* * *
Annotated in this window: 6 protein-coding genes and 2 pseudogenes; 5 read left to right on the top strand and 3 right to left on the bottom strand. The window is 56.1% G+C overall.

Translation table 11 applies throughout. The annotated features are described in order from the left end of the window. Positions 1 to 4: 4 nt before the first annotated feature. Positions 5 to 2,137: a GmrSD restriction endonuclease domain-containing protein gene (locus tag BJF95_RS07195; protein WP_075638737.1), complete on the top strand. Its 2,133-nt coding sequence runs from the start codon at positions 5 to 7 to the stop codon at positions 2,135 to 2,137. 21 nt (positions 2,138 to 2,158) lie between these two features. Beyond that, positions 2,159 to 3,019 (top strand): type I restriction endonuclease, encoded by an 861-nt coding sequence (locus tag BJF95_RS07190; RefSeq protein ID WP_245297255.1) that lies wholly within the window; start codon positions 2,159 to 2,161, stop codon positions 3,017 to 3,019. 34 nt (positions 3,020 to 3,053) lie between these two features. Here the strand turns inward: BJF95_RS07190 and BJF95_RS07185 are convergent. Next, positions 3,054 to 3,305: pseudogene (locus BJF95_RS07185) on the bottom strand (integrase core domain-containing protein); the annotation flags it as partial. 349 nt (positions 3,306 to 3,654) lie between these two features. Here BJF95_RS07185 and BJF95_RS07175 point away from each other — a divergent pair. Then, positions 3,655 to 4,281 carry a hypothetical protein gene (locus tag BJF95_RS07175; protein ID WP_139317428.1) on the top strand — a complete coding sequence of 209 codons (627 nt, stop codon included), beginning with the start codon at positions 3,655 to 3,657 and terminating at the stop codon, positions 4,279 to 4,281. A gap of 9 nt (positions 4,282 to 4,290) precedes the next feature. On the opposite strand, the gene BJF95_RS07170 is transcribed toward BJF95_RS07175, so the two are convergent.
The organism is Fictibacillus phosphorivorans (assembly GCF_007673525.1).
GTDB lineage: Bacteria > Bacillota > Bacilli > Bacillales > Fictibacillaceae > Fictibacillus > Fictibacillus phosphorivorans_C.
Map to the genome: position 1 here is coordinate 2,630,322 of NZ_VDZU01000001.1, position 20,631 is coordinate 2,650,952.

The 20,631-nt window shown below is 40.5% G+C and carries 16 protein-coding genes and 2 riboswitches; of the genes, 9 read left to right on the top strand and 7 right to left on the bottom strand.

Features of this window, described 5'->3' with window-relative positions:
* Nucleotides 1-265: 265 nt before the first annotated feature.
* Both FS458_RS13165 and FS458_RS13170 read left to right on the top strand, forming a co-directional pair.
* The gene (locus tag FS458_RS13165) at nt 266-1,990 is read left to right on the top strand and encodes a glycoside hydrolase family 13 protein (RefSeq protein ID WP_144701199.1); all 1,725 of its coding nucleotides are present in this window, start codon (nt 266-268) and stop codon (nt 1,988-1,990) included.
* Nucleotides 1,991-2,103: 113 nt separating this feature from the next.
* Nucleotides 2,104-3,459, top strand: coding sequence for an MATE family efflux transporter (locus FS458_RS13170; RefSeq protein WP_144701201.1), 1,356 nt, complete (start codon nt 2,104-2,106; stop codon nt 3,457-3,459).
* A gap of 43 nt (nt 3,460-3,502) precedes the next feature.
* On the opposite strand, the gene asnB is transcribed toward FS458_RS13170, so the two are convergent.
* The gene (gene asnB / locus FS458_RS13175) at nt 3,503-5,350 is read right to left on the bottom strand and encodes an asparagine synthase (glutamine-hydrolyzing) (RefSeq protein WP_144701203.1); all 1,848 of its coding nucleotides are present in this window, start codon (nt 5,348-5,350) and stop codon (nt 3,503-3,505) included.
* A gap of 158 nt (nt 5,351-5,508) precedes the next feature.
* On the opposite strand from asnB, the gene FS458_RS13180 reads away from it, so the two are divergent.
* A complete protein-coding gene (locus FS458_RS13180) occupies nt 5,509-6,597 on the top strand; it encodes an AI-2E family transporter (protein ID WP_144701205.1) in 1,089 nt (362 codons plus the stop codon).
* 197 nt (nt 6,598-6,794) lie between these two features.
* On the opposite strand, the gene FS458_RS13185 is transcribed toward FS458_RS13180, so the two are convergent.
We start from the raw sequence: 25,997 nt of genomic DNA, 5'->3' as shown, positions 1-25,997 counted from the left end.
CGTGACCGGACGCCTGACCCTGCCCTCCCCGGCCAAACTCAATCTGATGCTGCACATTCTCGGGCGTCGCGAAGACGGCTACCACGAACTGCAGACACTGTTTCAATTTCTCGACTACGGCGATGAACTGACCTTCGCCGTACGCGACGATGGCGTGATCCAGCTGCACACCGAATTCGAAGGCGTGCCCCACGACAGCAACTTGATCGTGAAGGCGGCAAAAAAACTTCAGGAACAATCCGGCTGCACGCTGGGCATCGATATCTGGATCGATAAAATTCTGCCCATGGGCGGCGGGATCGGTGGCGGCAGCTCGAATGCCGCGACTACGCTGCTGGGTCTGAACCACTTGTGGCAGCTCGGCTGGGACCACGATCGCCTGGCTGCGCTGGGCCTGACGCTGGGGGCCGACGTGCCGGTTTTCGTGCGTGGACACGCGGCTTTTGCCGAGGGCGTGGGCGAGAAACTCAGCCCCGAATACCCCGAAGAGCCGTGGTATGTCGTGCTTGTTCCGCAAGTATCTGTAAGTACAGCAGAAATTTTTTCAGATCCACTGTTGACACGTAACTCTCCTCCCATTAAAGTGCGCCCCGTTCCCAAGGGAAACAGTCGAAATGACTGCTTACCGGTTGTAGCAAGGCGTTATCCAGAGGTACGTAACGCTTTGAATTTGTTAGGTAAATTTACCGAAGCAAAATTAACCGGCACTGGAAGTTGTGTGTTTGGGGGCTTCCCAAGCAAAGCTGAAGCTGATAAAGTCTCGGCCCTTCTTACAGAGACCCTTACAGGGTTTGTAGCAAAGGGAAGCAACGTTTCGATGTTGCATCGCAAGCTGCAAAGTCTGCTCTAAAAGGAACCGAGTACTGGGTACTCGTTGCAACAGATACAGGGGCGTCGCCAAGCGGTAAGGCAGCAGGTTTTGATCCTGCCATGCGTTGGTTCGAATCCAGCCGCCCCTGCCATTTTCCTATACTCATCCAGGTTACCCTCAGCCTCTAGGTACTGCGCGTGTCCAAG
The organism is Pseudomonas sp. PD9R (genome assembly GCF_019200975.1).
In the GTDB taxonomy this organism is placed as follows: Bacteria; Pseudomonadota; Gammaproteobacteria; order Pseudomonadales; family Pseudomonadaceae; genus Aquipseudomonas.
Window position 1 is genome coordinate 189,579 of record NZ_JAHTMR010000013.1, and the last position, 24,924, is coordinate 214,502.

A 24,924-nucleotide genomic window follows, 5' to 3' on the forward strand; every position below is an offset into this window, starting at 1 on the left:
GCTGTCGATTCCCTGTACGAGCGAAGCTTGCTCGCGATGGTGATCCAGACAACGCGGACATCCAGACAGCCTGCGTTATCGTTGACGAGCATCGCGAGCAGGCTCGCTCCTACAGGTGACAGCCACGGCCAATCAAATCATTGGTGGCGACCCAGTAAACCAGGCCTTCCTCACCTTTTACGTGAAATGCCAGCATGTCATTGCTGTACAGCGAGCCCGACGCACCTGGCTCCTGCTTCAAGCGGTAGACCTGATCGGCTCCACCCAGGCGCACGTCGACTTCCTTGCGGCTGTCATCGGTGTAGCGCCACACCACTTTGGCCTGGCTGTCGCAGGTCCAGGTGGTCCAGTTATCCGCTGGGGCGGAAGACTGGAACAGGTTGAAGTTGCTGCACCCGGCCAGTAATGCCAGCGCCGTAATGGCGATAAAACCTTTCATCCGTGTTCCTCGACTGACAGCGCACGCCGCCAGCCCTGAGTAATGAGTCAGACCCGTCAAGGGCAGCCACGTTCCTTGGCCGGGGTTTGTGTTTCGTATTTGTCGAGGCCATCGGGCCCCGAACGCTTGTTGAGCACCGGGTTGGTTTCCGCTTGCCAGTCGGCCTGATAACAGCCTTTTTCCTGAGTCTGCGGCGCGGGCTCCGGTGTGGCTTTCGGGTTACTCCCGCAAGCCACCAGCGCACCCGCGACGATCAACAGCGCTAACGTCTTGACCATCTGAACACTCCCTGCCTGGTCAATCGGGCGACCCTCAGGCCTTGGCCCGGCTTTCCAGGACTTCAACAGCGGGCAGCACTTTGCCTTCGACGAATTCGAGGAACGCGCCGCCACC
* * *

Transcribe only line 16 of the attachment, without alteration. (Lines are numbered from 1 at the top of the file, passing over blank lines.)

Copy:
* A gap of 158 nt (nt 5,351-5,508) precedes the next feature.